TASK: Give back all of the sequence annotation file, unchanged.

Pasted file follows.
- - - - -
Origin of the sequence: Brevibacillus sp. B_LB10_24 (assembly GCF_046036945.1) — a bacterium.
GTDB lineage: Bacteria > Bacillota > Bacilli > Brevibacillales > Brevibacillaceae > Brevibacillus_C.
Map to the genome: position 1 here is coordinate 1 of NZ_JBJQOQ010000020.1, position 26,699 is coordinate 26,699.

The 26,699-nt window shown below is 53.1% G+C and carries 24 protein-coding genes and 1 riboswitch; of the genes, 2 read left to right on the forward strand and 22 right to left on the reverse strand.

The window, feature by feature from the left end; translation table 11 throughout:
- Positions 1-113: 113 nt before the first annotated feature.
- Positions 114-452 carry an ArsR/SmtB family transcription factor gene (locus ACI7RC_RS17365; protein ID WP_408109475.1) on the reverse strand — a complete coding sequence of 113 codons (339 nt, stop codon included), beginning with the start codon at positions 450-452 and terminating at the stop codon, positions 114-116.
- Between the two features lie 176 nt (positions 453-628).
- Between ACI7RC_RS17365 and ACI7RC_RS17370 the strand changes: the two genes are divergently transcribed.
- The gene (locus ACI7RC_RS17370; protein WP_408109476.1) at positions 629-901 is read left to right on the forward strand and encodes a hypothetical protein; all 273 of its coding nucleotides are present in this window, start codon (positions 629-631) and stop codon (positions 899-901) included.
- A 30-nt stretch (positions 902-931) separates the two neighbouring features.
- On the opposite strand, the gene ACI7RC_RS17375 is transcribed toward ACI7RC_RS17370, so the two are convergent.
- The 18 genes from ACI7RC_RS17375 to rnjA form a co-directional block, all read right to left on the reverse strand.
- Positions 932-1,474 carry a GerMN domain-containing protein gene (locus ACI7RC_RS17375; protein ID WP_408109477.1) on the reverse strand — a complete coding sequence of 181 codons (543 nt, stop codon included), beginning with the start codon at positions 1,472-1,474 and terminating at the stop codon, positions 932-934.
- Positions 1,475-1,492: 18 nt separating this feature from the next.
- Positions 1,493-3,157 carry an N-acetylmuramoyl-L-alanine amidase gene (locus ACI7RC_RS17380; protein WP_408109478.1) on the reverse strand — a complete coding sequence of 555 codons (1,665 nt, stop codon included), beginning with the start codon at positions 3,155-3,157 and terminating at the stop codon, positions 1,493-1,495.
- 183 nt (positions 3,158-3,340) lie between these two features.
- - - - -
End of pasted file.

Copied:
Origin of the sequence: Brevibacillus sp. B_LB10_24 (assembly GCF_046036945.1) — a bacterium.
GTDB lineage: Bacteria > Bacillota > Bacilli > Brevibacillales > Brevibacillaceae > Brevibacillus_C.
Map to the genome: position 1 here is coordinate 1 of NZ_JBJQOQ010000020.1, position 26,699 is coordinate 26,699.

The 26,699-nt window shown below is 53.1% G+C and carries 24 protein-coding genes and 1 riboswitch; of the genes, 2 read left to right on the forward strand and 22 right to left on the reverse strand.

The window, feature by feature from the left end; translation table 11 throughout:
- Positions 1-113: 113 nt before the first annotated feature.
- Positions 114-452 carry an ArsR/SmtB family transcription factor gene (locus ACI7RC_RS17365; protein ID WP_408109475.1) on the reverse strand — a complete coding sequence of 113 codons (339 nt, stop codon included), beginning with the start codon at positions 450-452 and terminating at the stop codon, positions 114-116.
- Between the two features lie 176 nt (positions 453-628).
- Between ACI7RC_RS17365 and ACI7RC_RS17370 the strand changes: the two genes are divergently transcribed.
- The gene (locus ACI7RC_RS17370; protein WP_408109476.1) at positions 629-901 is read left to right on the forward strand and encodes a hypothetical protein; all 273 of its coding nucleotides are present in this window, start codon (positions 629-631) and stop codon (positions 899-901) included.
- A 30-nt stretch (positions 902-931) separates the two neighbouring features.
- On the opposite strand, the gene ACI7RC_RS17375 is transcribed toward ACI7RC_RS17370, so the two are convergent.
- The 18 genes from ACI7RC_RS17375 to rnjA form a co-directional block, all read right to left on the reverse strand.
- Positions 932-1,474 carry a GerMN domain-containing protein gene (locus ACI7RC_RS17375; protein ID WP_408109477.1) on the reverse strand — a complete coding sequence of 181 codons (543 nt, stop codon included), beginning with the start codon at positions 1,472-1,474 and terminating at the stop codon, positions 932-934.
- Positions 1,475-1,492: 18 nt separating this feature from the next.
- Positions 1,493-3,157 carry an N-acetylmuramoyl-L-alanine amidase gene (locus ACI7RC_RS17380; protein WP_408109478.1) on the reverse strand — a complete coding sequence of 555 codons (1,665 nt, stop codon included), beginning with the start codon at positions 3,155-3,157 and terminating at the stop codon, positions 1,493-1,495.
- 183 nt (positions 3,158-3,340) lie between these two features.